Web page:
Atrioventricular Block Workup
- Author: Chirag M Sandesara, MD; Chief Editor: Jeffrey N Rottman, MD more...
Laboratory testing is not usually indicated in patients with atrioventricular (AV) block. Levels of electrolytes and drugs (eg, digitalis) can be checked in the case of second-degree or third-degree AV block when suspicion of increased potassium level or drug toxicity exists. In cases when second-degree and third-degree AV block might be a manifestation of acute myocardial infarction, cardiac enzymes should be measured.
If clinical evaluation suggests systemic illness, appropriate directed laboratory studies for infection, myxedema, or connective tissue disease should be performed.
Routine electrocardiographic (ECG) recording and cardiac monitoring with careful evaluation of the relationship between P waves and QRS complexes are the standard tests leading to proper diagnosis of AV blocks.
Identifying episodes of transient AV block with sudden pauses and/or low heart rate causing syncopal episodes may require 24-hour Holter monitoring, multiple ECG recordings, event (loop) ECG recordings, or, in selected cases, monitoring with implantable loop recorders (Reveal, Medtronic, Inc; Confirm, St Jude Medical, Inc).
Electrophysiologic testing is indicated in a patient with suspected AV block as the cause of syncope. The invasive recording of AH (atrium-His) and HV (His-ventricle) intervals may determine the degree of conduction abnormality and may guide decision making for pacemaker therapy. As noted, in selected cases, invasive diagnostic procedures may include implantation of a loop recorder.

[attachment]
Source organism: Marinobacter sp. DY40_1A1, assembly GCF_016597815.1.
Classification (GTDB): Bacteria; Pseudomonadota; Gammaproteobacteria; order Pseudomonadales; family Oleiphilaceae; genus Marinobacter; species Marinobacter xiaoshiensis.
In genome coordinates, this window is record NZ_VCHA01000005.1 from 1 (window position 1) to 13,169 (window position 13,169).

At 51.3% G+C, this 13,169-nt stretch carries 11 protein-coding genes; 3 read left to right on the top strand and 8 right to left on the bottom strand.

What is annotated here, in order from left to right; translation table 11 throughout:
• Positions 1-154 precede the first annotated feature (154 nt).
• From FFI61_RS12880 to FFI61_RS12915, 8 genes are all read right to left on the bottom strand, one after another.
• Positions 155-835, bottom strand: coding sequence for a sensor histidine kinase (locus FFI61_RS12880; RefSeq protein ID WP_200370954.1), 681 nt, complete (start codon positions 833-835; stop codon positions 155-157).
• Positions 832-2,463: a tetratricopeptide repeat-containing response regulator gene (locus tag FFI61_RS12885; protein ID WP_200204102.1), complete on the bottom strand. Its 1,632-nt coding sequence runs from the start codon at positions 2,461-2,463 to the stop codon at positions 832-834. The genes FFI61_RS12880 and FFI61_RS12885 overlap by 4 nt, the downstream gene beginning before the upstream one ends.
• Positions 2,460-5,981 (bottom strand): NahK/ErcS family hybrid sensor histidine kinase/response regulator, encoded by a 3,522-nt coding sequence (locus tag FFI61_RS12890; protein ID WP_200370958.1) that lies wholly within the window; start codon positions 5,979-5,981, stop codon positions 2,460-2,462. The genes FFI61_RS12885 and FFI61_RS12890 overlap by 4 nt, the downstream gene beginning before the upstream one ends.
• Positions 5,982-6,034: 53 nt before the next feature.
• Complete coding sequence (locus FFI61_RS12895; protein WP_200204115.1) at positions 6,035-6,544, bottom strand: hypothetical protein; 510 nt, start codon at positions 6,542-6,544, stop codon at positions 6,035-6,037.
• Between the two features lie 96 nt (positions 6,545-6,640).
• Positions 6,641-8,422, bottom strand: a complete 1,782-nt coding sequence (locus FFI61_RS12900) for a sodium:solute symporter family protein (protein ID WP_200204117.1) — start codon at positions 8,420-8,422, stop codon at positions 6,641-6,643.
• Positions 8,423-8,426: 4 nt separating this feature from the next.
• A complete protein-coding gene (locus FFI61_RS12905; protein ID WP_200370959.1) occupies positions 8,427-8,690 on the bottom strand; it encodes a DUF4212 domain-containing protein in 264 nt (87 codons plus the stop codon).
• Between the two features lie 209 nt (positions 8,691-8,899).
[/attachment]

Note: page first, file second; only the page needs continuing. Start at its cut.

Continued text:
In general, routine imaging studies are not helpful in diagnosing AV blocks.
However, imaging studies (eg, echocardiography) might be useful in diagnosing underlying comorbid conditions, such as aortic valve stenosis with calcification, wall motion abnormalities in acute ischemia, cardiomyopathy, and congenital heart disease (eg, congenitally corrected transposition of the great vessels).
Advanced heart block, such as Mobitz II or third-degree AV block, may become more symptomatic with increased activity, where an actual increase in block and decrease in effective heart rate may occur.
Exercise may be used to evaluate 2:1 heart block and differentiate Mobitz I second-degree AV block (where the conducted rate increases) from Mobitz II AV block (where the block becomes more significant and often symptomatic).
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